Florida Judge Who Leads Vote Counting Has Donated To Trump A Dozen Times Breaking Judicial Rules

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A Florida judge who heads Duval County’s vote-counting board has donated repeatedly to President Trump’s re-election campaign and other Republican efforts, and his home is covered in signs supporting Trump, despite rules requiring judges like him refrain from donations or public support.

Duval County senior Judge Brent Shore has served as chairman of the canvassing board because of his role as a county judge.

Yet Florida judicial rules bar judges from political donations of any kind.

And canvassing board rules bar members from “displaying a candidate’s campaign signs.”

Senior county Judge Brent Shore, who has refused to change rules barring the public from photographing or videotaping vote-counting meetings, first donated $20 in 2016 to Donald Trump’s initial campaign for president. He has donated 11 more times since then to Trump for a total of $170, as well as donating $178 in the last two years to the Republican National Committee, the National Republican Congressional Committee, and the National Republican Senatorial Committee.

Outside his home, his yard holds a Trump sign and two signs for Republican U.S. Rep. John Rutherford. A Trump-Pence banner hangs from his front window, and four stickers cover the window panels by his front door.

“Americans for the Trump Agenda,” reads one. “Keep the heat on Congress.”

Violating the judicial canons could land Shore, who wouldn’t answer questions for this story, in front of the Judicial Qualifications Commission, where judges are prosecuted and even removed from their positions depending on the seriousness of their violations.

Shore also may have violated the rules for canvassing board members. Canvassing boards, which right now have been counting mail ballots prior to Election Day, are three-person boards with a county commissioner, an elections supervisor and led by a county judge. They are banned from “actively participating” in campaigns or supporting candidacies.

The Division of Elections has said while campaign donations don’t count as active participation, “displaying a candidate’s campaign signs” would disqualify someone from serving on a canvassing board.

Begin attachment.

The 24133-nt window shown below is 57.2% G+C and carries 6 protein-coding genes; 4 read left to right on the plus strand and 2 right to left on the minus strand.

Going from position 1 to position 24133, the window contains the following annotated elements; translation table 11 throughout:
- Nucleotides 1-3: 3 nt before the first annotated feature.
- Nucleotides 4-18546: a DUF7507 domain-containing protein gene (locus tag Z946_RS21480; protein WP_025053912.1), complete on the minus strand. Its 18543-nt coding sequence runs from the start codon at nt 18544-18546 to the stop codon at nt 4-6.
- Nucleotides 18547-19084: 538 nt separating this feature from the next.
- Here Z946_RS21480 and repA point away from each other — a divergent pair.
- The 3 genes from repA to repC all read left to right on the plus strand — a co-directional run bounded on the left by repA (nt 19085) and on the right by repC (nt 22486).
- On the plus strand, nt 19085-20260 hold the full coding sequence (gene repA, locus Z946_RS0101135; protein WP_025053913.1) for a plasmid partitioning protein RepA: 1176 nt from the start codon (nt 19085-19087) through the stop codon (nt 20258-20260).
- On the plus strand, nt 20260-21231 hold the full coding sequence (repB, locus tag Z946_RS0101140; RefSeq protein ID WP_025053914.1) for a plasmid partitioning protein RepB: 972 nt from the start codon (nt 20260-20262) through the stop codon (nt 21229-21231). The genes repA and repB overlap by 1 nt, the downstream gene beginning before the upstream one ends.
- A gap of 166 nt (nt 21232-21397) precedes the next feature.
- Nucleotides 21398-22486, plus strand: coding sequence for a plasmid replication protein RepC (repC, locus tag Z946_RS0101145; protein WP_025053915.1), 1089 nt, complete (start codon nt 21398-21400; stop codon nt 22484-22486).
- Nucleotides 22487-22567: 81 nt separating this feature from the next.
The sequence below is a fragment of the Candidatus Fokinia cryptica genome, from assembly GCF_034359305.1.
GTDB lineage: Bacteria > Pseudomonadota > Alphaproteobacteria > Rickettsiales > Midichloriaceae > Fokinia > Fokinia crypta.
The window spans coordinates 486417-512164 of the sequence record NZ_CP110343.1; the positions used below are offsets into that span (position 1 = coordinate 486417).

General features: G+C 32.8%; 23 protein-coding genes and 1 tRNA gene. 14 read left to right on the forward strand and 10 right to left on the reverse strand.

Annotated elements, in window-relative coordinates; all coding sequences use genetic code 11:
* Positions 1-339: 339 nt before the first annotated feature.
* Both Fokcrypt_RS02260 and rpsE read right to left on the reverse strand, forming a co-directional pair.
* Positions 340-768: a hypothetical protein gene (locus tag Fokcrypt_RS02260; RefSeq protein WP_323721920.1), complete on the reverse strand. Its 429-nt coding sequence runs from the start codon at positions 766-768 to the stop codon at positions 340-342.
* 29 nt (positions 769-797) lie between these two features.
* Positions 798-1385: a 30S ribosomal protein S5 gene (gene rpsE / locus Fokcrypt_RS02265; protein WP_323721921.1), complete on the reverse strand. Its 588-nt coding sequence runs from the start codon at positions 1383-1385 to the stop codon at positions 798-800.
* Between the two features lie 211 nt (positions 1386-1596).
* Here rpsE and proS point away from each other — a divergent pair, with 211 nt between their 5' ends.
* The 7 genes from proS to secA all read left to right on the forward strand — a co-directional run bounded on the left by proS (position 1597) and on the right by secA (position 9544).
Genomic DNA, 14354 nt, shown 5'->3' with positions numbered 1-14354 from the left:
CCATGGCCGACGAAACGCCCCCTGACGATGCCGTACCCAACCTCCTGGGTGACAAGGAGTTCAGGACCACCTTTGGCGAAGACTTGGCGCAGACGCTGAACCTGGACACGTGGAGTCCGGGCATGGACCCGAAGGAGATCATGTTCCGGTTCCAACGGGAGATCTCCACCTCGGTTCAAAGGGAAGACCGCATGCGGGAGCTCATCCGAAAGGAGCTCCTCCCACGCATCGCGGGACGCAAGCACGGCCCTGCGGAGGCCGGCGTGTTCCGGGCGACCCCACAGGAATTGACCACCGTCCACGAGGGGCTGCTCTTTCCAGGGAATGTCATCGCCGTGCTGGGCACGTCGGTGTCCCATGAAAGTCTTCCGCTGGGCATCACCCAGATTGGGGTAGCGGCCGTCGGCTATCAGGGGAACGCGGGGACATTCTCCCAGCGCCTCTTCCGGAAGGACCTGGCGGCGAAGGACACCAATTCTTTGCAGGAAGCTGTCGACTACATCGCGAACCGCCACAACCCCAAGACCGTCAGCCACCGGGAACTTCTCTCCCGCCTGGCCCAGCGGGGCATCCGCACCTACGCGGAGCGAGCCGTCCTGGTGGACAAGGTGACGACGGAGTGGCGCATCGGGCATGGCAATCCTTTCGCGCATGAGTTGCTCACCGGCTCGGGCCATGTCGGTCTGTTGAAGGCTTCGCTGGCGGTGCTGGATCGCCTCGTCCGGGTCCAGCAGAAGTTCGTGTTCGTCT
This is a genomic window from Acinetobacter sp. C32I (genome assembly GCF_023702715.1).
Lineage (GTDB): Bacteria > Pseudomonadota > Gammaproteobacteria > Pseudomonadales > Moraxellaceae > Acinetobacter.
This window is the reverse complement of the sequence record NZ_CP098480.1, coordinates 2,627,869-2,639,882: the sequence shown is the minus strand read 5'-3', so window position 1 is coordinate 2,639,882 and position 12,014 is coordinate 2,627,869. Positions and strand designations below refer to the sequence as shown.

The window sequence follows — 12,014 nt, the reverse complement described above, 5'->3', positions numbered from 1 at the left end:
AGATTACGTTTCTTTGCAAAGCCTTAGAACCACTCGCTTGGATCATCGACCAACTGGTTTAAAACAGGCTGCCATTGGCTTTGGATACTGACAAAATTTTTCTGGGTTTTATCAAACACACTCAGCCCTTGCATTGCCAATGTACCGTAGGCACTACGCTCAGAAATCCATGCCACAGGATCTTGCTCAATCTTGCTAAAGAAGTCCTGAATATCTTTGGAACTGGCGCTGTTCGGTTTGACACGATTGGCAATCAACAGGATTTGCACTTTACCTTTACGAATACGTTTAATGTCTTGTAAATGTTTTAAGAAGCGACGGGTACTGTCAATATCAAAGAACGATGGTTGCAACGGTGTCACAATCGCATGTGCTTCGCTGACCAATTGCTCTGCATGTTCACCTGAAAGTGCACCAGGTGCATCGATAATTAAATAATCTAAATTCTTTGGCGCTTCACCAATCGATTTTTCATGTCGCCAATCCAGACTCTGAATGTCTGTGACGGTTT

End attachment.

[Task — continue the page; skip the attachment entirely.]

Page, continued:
If Shore doesn’t resign, another Division of Elections opinion said, removing him from the board “might ultimately require judicial resolution” through a lawsuit.

A Division of Elections spokesman didn’t return a request for comment.

Duval County Canvassing Board Chairman Brent Shore’s Atlantic Beach home had six Trump signs, stickers and banners. Shore, a county judge, donated 12 times to Trump, even though he is prohibited from doing so.
While Shore didn’t return requests for comment, his wife, Kathryn Petway Shore, answered the door Wednesday evening at their Atlantic Beach home and demanded to know how a reporter knew her husband had donated to Trump.

She then said the Federal Elections Commission’s donor database must be wrong because her husband hadn’t donated to Trump.

“I’m not convinced just because somebody put it on a list that my husband did it,” she said. The donations said they came from a Brent Douglas Shore who listed their home address and said his occupation was “judge,” “judicial” and “retired” and listed the “state of Florida” as his employer.

She said the six signs and stickers supporting Trump’s campaign and the two signs for Rutherford belonged to her and not to her husband.

“My husband would never do anything unethical or improper,” she said. “I am not a judge, and those signs are mine. And yes, that’s my half of the front yard.”

She said the sign on the other half of the yard was also hers. Yet a judicial ethics opinion explicitly says spouses cannot post political signs in the yard in front of homes where judges live.

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Duval’s Canvassing Board is Elections Supervisor Mike Hogan, City Councilman Michael Boylan and county Judge Gary Flower. Flower, however, has been absent since the board began correcting ballots last week, and in his stead, Shore has been leading the board.